by Rebekah Hanson
from Signs of the Times No. 68 - Jan 2018

The author is a US English professor and Catholic deacon, and he uses both of these aspects of his life to create a poetic reflection on his spiritual life.

The book is inspired by his practice of the Examen, a daily Ignatian spiritual prayer exercise. At the beginning and end of the book he gives brief summaries of what the Examen entails, its origin and influence on the book. His reflections may, therefore, be more fruitful for those who are already familiar with Ignatian spirituality. Nevertheless, it is a thought-provoking and moving read for those who seek spiritual insight from everyday life experiences.

by David Williams
from Signs of the Times No. 68 - Jan 2018

The latest book by the poet and author Dinah Livingstone offers an engaging yet provocative study of the relationship between poetry and theology as sister arts, based on the premise that poetic vision and kindness are the making of humanity.

It also has a recurrent theme that poetry offers a shining (or revelation) of meaning which derives from its form.

by Jonathan Clatworthy
from Signs of the Times No. 68 - Jan 2018

Even though Nick Spencer is the Research Director of Theos, I thought this was a rather lightweight book - until I got to the final chapter, which came as an unexpected surprise.

It is certainly easy to read. The first chapter gives a chatty overview of how politicians treat religion, leading to reflections on how we use language. We do get introduced to the language theories of Augustine and Wittgenstein, but gently.

Guest editorial by Susannah Cornwall
from Modern Believing Vol 58:4 - October 2017

Variant Sex and Gender, Law and the Churches

Whilst sex, gender and sexuality in religious perspective are impassioned topics of discussion both within faith communities themselves and among their observers, variant sex and gender are still relatively under examined. This special issue of Modern Believing focuses in particular on intersex and transgender, and examines how legal recognition of transgender and intersex people impacts on religious (especially Christian) communities, and on the implications for intersex and transgender people’s spiritual wellbeing of their participation in and full recognition by churches.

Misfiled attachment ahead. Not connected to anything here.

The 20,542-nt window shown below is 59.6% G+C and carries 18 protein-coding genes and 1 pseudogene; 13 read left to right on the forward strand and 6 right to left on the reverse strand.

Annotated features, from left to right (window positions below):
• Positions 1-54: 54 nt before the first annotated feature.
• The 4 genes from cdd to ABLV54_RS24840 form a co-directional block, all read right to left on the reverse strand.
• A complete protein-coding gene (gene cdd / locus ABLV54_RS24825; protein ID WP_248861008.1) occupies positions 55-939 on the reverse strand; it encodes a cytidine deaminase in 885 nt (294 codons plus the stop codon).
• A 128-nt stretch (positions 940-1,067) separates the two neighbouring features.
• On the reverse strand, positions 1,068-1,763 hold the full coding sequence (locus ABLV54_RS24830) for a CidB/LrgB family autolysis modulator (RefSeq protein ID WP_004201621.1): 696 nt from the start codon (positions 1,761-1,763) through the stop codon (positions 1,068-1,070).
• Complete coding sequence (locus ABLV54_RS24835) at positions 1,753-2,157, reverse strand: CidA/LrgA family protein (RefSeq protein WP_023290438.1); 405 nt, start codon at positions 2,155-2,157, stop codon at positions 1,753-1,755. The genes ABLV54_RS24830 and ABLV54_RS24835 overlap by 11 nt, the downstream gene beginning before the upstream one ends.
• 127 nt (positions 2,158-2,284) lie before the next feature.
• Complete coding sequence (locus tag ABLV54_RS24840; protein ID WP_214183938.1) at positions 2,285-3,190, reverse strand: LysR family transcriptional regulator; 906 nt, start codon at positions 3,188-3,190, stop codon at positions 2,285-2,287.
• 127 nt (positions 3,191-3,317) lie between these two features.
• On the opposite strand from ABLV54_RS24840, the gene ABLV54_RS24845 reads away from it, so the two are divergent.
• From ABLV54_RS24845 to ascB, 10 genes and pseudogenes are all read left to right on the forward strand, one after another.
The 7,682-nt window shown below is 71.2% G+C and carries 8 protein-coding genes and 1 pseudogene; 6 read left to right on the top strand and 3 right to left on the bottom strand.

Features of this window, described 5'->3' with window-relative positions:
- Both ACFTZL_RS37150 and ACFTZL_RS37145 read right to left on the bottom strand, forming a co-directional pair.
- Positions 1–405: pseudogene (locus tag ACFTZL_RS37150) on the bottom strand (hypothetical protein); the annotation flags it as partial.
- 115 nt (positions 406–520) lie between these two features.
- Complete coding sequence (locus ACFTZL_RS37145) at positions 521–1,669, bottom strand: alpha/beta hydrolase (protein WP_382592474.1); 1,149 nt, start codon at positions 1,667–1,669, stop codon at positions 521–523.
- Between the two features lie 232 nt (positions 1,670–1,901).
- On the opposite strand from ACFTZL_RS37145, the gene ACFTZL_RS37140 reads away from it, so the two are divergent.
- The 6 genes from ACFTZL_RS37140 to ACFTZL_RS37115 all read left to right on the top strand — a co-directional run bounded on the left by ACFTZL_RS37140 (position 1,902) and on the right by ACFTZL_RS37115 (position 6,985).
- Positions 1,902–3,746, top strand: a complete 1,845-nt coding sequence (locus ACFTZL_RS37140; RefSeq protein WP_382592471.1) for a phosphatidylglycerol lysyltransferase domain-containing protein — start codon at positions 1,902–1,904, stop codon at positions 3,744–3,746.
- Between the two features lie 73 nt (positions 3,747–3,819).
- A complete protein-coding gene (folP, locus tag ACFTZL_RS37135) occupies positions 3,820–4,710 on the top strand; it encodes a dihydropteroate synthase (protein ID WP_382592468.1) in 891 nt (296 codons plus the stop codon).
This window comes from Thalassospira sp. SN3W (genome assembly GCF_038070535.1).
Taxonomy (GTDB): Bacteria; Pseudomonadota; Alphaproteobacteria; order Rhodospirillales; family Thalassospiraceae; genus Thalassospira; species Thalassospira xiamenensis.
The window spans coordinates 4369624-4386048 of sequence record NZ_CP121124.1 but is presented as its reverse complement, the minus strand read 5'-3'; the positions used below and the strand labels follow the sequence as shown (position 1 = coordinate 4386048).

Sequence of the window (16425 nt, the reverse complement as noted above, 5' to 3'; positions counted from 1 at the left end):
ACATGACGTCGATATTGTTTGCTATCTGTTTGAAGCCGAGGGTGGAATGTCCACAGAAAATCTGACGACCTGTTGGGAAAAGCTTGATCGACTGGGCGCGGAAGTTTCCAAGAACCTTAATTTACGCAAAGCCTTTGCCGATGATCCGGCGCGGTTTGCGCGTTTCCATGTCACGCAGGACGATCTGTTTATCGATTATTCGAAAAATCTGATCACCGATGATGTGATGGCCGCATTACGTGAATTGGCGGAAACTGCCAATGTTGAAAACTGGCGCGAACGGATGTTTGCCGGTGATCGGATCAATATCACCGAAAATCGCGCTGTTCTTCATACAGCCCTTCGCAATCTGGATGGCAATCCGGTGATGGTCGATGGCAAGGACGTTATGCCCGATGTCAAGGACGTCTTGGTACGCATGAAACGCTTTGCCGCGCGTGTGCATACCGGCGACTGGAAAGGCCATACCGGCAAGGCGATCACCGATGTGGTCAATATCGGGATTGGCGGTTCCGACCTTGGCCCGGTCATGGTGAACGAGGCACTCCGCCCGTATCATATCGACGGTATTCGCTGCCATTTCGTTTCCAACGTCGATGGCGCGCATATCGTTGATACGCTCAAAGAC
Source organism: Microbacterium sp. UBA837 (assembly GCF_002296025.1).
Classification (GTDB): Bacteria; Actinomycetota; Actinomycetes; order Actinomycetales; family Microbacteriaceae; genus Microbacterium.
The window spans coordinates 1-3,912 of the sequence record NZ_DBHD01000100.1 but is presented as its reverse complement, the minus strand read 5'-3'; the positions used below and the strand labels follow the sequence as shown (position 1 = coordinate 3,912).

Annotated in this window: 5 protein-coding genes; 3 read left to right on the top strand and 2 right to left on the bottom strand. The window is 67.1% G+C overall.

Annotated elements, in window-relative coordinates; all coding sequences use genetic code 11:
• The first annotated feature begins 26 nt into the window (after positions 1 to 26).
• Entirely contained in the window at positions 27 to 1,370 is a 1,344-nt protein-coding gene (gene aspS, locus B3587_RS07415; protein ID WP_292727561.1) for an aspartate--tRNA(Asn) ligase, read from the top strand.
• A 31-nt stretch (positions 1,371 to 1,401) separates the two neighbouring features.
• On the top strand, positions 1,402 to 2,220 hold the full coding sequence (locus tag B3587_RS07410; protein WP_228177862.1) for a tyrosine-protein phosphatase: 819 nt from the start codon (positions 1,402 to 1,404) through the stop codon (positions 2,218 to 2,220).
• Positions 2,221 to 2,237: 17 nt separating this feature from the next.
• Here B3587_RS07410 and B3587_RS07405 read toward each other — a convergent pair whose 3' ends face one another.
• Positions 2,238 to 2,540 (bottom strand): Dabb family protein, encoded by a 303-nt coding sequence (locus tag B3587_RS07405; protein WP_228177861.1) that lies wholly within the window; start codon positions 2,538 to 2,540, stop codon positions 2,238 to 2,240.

by Rob Clucas
from Modern Believing Vol 58:4 - October 2017

Abstract:

In this article, I discuss the situation of trans people within the Church of England. I outline instances of legal and institutional discrimination in the following situations: the Equality Act 2010 in the context of employment, promotion and training; trans candidates for ordination; and marriage involving (a) trans person(s). I discuss some theology relating to this discrimination. I explain the impact of disadvantage and discrimination for minority groups with reference to minority stress, and clarify the microaggressive messages contained in differential institutional treatment for trans people. I suggest that the harm done by Church discrimination against trans people is real and significant, and ought to be recognized and addressed. 

Keywords:

CHURCH OF ENGLAND; DISCRIMINATION; DISCRETION; EQUALITY ACT 2010; LGBT; MARRIAGE; MICROAGGRESSIONS; MINORITY STRESS; ORDINATION; PREJUDICE; TRANS; TRANSGENDER.


You can read the full article on the Liverpool University website (Free to access in full until 26th February 2018]. or join Modern Church and receive your own copy of our journal quarterly.